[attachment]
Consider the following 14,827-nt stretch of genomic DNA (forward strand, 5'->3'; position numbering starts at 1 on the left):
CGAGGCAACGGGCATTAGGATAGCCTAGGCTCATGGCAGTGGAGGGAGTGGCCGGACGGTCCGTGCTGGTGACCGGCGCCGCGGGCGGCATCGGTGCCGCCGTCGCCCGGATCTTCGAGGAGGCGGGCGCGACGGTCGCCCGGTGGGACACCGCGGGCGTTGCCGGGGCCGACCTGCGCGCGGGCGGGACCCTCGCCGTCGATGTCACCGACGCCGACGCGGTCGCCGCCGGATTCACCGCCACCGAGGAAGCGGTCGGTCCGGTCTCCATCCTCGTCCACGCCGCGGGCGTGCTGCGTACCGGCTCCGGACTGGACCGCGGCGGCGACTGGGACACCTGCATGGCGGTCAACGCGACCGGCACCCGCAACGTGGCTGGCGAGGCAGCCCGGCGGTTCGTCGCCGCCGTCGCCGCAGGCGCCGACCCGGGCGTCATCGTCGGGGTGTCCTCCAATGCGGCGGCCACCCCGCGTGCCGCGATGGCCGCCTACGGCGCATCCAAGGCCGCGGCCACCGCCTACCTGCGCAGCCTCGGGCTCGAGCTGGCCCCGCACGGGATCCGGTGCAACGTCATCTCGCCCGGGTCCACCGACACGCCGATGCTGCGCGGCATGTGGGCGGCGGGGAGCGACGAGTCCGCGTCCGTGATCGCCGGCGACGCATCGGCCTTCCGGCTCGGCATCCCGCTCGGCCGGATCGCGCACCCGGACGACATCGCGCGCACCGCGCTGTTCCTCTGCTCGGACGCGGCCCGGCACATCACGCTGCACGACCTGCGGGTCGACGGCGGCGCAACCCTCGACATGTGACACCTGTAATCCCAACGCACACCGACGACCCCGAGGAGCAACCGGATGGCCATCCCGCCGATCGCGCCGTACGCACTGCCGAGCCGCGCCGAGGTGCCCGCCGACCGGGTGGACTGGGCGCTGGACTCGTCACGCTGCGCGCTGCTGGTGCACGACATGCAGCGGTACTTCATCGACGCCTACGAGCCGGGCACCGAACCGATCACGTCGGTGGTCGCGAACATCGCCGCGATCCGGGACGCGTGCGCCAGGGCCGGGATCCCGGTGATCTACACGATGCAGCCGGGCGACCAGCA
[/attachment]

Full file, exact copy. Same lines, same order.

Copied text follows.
Consider the following 14,827-nt stretch of genomic DNA (forward strand, 5'->3'; position numbering starts at 1 on the left):
CGAGGCAACGGGCATTAGGATAGCCTAGGCTCATGGCAGTGGAGGGAGTGGCCGGACGGTCCGTGCTGGTGACCGGCGCCGCGGGCGGCATCGGTGCCGCCGTCGCCCGGATCTTCGAGGAGGCGGGCGCGACGGTCGCCCGGTGGGACACCGCGGGCGTTGCCGGGGCCGACCTGCGCGCGGGCGGGACCCTCGCCGTCGATGTCACCGACGCCGACGCGGTCGCCGCCGGATTCACCGCCACCGAGGAAGCGGTCGGTCCGGTCTCCATCCTCGTCCACGCCGCGGGCGTGCTGCGTACCGGCTCCGGACTGGACCGCGGCGGCGACTGGGACACCTGCATGGCGGTCAACGCGACCGGCACCCGCAACGTGGCTGGCGAGGCAGCCCGGCGGTTCGTCGCCGCCGTCGCCGCAGGCGCCGACCCGGGCGTCATCGTCGGGGTGTCCTCCAATGCGGCGGCCACCCCGCGTGCCGCGATGGCCGCCTACGGCGCATCCAAGGCCGCGGCCACCGCCTACCTGCGCAGCCTCGGGCTCGAGCTGGCCCCGCACGGGATCCGGTGCAACGTCATCTCGCCCGGGTCCACCGACACGCCGATGCTGCGCGGCATGTGGGCGGCGGGGAGCGACGAGTCCGCGTCCGTGATCGCCGGCGACGCATCGGCCTTCCGGCTCGGCATCCCGCTCGGCCGGATCGCGCACCCGGACGACATCGCGCGCACCGCGCTGTTCCTCTGCTCGGACGCGGCCCGGCACATCACGCTGCACGACCTGCGGGTCGACGGCGGCGCAACCCTCGACATGTGACACCTGTAATCCCAACGCACACCGACGACCCCGAGGAGCAACCGGATGGCCATCCCGCCGATCGCGCCGTACGCACTGCCGAGCCGCGCCGAGGTGCCCGCCGACCGGGTGGACTGGGCGCTGGACTCGTCACGCTGCGCGCTGCTGGTGCACGACATGCAGCGGTACTTCATCGACGCCTACGAGCCGGGCACCGAACCGATCACGTCGGTGGTCGCGAACATCGCCGCGATCCGGGACGCGTGCGCCAGGGCCGGGATCCCGGTGATCTACACGATGCAGCCGGGCGACCAGCA